My Convertible Life

Thursday, December 24, 2009

A Letter to Santa

Junius wrote his first letter to Santa this week. I'm not sure who was more excited about it -- Junius or his daddy.

Thanks to some really wonderful coaching from Abby, they did a great job -- not sure if you can read Daddy's translation of Junius's drawings in the letter (shown left), but here's what it says:
Dear Santa, I have been good this year. Lightning McQueen and Chick Hicks [illustrations of the cars that he's asking for]. Please bring toys to other children too. Merry Christmas to Santa.
After they wrote the letter, we all went up to North Hills (a convenient substitute for the North Pole) and mailed the letter in the special Santa mailbox outside the toy store.

The whole thing was very sweet, but it left me feeling a little conflicted. I grew up "believing" in Santa the same way I "believed" in Pippi Longstocking, the Narnia siblings and the Muppets -- another great character to enjoy. I never felt deprived of the magic of Christmas, but also never had the crushing he's-not-real-and-everything-is-ruined moment.

As a kid, I loved watching Christmas specials, singing carols, decorating the house, waiting for my grandparents to arrive (which really signaled the beginning of the holiday for me). On Christmas Eve, we'd go to mass, then come home and open one present. Once we were in our pajamas, Granny would start looking anxiously out the window declaring, "Oh my stars! I think I see some reindeer out there -- you kids better get to bed!" In retrospect, I'm sure our holidays were filled with plenty of stress for my parents, but for me it was all fun and good times -- even though I didn't really believe that Santa was real.

Now as a mom, I'm at a total loss about how to create that same fun-without-the-pressure for my own kids. They'll be excited about Christmas morning no matter what -- doesn't matter who the presents are from. What I worry about (after listening to my 4-year-old for the past month) is my kids believing that Santa will automatically bring them every gift they want. I'm more worried about their disappointment in Christmas if they believe too much.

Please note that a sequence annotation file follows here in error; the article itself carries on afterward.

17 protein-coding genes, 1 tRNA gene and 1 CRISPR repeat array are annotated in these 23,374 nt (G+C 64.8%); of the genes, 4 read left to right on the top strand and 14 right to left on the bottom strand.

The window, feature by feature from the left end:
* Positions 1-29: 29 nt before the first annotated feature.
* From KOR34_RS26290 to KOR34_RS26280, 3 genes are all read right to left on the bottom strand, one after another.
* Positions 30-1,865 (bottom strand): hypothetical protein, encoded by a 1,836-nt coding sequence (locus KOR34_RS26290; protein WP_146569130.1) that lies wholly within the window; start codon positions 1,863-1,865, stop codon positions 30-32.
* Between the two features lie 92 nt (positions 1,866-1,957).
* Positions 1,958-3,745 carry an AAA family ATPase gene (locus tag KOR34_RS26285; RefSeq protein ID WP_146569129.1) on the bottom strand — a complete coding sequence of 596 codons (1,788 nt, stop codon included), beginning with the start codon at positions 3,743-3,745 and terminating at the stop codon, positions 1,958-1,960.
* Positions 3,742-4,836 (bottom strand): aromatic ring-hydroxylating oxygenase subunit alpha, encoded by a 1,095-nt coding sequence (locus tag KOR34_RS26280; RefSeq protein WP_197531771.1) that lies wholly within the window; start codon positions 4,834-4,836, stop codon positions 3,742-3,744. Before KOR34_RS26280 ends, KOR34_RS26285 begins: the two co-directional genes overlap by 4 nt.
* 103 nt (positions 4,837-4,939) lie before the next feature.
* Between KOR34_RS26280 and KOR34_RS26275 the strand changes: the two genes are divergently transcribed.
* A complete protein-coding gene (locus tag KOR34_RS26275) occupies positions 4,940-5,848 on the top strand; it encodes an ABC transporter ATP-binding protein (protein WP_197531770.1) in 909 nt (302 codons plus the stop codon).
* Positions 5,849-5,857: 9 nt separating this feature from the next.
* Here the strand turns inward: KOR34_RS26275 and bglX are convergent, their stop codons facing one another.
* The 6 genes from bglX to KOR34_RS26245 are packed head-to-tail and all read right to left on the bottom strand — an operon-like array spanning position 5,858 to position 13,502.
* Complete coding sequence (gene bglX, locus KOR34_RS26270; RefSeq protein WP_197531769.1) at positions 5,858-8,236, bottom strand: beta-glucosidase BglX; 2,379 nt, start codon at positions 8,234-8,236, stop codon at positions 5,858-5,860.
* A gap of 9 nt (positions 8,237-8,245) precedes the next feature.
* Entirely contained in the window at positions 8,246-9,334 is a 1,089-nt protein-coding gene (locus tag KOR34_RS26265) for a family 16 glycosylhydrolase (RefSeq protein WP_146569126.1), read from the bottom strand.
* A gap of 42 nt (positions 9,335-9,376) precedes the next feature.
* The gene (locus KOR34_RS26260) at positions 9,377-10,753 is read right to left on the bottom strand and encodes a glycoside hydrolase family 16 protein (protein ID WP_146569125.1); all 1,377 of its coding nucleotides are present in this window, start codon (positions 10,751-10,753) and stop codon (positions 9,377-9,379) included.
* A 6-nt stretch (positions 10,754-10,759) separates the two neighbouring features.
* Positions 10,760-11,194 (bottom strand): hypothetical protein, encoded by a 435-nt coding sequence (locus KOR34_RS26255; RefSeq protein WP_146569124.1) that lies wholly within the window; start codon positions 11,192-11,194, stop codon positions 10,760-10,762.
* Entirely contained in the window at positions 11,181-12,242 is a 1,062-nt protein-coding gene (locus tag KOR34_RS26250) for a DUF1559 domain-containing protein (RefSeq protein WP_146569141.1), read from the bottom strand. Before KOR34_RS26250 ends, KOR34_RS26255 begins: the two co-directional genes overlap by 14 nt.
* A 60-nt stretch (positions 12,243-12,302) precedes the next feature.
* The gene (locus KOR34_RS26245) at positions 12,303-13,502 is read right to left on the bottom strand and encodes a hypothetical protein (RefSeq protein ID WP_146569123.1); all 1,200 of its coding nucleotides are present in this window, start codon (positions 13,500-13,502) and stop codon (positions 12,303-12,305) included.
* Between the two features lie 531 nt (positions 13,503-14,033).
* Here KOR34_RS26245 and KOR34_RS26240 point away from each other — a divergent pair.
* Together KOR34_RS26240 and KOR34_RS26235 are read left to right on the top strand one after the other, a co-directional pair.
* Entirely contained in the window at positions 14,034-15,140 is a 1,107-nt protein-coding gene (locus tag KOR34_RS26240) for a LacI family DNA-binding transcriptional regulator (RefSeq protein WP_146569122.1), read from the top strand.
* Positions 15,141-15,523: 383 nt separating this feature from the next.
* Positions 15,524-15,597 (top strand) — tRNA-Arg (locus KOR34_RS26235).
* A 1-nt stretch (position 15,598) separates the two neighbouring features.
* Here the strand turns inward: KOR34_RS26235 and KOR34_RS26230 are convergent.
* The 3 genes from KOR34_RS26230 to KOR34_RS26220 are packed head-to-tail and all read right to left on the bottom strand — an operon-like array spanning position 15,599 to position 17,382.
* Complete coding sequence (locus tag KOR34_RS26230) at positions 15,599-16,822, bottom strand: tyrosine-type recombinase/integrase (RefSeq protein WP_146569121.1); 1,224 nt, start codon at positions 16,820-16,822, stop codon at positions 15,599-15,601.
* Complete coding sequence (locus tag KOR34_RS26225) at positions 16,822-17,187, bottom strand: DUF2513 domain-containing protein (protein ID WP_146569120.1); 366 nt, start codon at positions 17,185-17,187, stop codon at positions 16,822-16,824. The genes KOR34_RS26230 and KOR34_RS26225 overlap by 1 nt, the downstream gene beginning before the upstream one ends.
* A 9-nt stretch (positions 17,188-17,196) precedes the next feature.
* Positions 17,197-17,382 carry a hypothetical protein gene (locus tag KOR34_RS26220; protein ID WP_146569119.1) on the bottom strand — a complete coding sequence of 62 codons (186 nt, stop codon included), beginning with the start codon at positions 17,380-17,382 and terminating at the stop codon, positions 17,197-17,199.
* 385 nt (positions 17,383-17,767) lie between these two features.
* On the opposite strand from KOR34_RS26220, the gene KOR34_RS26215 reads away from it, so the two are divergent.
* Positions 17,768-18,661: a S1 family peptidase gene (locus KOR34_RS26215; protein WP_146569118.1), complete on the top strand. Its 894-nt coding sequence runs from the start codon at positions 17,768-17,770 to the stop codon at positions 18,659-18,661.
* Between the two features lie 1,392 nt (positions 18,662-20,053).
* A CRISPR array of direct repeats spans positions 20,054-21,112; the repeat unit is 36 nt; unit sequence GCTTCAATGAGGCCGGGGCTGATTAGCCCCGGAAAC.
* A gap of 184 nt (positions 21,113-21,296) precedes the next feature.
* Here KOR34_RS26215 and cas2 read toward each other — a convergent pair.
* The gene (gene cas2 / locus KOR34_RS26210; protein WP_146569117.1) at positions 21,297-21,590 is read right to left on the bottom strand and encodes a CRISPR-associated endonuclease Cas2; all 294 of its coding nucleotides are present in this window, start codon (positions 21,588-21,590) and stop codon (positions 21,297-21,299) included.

At the same time, I don't want to ignore Santa completely -- and I couldn't do that, even if I wanted to, given that he's everywhere and that so many people really want to believe. It's a tough call -- wish I had the answer. I know I'm not alone in this struggle -- see Erin's post at Triangle Mamas.

So tonight, after the kids go to bed, we'll put out a couple of presents under the tree from Santa. And I'll watch them in the morning to see their reaction. And then I'll be thankful that I have another 364 days to figure it out for next time.

Merry Christmas everyone!

1 comment:

  1. What a fantastic letter to Santa. I can't believe you had the nerve to mail it to Santa. I stuck ours out by the mailbox until nap time then sneaked it back in and stowed it away to keep.

    I guess in regards to Santa Claus, I'm pretty firmly set. I believed (and believed and believed) until my parents finally had to break it to me. I remember clearly when they did, I was upset at first. However upon realizing that I got to help carry on that tradition with my little brother, I just got excited again. "Can I really touch the elf?" was the first question I had. I don't think it really upset me too badly. I'm doing everything I can to convince Linus that Santa is real. Whether he believes is more a question of his personality than my tricks, as my older brother (who experienced all the same traditions as me) never really believed.

    I'm sure whatever you decide will be just right and really in the long term, not really a major deal.



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